Fresh and frozen cauliflower has a similar nutritional profile. Canned cauliflower is also similar, although it may have more fiber than fresh or frozen.
You can also buy pickled or creamed cauliflower. Pickled cauliflower has more calories, carbs, and sodium than fresh but remains low in calories and fat, while creamed cauliflower has more fat than other varieties and preparations.
When It's Best
Cauliflower is available year-round, but its peak season in the U.S. is late summer through late fall.
Choose fresh cauliflower that has firm, compact heads that are tightly closed. Any attached leaves should be bright green and crisp. The florets should not have any yellowing, which indicates that the cauliflower is overly mature.
Reject any heads that show signs of softness because that's the start of spoilage. For the best flavor, eat cauliflower as soon as possible—precut florets don't store well and are best when eatenwithin a day of purchase.
Storage and Food Safety
Cauliflower is perishable and should be kept cold. Store it in the crisper section of the refrigerator in its original packaging. Don't wash cauliflower until you're ready to cook it.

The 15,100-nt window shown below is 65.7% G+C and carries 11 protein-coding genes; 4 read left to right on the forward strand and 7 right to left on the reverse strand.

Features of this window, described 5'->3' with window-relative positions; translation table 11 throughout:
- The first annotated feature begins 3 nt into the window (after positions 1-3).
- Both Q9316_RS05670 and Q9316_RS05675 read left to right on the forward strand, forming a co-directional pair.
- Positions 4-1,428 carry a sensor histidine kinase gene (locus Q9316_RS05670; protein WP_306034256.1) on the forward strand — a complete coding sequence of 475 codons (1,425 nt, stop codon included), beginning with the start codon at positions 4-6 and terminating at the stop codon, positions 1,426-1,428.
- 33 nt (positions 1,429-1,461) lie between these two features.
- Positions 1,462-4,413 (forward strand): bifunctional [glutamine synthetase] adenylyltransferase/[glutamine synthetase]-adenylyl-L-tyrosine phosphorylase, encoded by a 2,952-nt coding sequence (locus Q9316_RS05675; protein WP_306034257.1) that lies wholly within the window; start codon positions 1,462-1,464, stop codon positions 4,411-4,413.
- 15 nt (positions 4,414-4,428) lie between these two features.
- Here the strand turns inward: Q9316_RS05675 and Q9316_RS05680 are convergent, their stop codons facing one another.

Brown speckling is a sign of oxidation, which happens due to prolonged exposure to light and air and occurs naturally the longer cauliflower is stored. You can cutaway the occasional brown spot, but if this discoloration appears throughout the head (a sign of spoilage), it's best to toss it.
Once cooked, you can store cauliflower in the refrigerator for a few days or in the freezer for a few months. Or blanch fresh cauliflower florets, then freeze; they will keep for up to a year.